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Know the Basics: Maya Part 4: Organisation

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Date Added: 21st November 2016
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In part four of the Know the Basics: Maya 2017 series, Paul Hatton explores the best practice for organising your files and workflow...


Previous tutorials

Know the Basics: Maya Part 1: Interface
Know the Basics: Maya Part 2: Viewports and Navigation
Know the Basics: Maya Part 3: Modelling

I appreciate that this isn't necessarily the most fascinating subject to write an article on but boy is it important! If you want to maximise your efficiency and make projects as streamlined as they can be then you've got to keep organised. I appreciate that if you're a one man band then it's easy to get into bad habits resulting in frustration and a loss of efficiency. Hopefully the tips in this article will help you avoid those annoying hold ups as much as possible.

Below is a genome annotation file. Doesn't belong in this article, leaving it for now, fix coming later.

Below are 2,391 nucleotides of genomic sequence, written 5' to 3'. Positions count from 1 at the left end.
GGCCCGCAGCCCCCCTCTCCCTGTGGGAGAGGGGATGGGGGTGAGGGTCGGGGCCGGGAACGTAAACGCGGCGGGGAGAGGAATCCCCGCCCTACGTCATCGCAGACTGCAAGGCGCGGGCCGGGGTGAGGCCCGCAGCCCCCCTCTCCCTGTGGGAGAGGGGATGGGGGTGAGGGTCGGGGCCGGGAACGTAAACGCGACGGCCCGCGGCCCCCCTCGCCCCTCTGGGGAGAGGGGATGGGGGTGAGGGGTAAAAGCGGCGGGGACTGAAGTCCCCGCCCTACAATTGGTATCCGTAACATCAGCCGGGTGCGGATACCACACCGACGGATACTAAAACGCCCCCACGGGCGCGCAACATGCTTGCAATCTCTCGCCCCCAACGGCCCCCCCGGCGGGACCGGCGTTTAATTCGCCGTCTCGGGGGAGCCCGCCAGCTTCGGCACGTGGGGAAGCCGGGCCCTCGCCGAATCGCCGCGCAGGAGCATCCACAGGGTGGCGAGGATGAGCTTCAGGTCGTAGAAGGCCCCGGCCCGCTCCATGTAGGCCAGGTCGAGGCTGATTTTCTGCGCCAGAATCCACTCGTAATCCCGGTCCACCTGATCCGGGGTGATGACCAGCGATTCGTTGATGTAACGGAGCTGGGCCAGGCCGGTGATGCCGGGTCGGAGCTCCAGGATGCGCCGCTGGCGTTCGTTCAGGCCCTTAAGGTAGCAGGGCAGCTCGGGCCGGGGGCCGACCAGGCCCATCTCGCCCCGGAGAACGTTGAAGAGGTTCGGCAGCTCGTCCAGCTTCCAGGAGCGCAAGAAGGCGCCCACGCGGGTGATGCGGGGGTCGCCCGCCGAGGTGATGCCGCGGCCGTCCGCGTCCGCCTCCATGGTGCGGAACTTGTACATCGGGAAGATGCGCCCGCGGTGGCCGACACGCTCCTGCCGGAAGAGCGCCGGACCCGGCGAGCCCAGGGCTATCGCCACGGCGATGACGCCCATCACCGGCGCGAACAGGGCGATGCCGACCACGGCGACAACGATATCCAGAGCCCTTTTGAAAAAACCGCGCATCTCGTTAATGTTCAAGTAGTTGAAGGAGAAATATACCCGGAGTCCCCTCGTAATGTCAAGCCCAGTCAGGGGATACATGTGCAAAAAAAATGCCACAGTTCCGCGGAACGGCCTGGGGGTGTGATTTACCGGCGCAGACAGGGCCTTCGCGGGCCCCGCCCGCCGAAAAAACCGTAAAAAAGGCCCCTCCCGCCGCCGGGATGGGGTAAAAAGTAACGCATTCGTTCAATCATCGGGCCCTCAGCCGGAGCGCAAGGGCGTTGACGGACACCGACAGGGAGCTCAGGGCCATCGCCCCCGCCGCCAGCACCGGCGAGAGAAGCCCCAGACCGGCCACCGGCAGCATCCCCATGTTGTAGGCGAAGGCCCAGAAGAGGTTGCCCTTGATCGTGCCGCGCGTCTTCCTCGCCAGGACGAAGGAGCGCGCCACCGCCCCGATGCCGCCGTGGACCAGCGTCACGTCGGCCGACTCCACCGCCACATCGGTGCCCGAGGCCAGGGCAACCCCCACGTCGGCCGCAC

Step 1: Workspaces

Keeping your interface organised and efficient is absolutely key to staying on top of things. If you're spending unnecessary time looking for tools that you use regularly then this will not only waste valuable time but it will also more than likely take the enjoyment out of the creative process. The best way to keep things organised is to use workspaces. In the top right hand corner you'll notice a drop down menu called 'Workspace'. Use this to select and even create custom workspaces.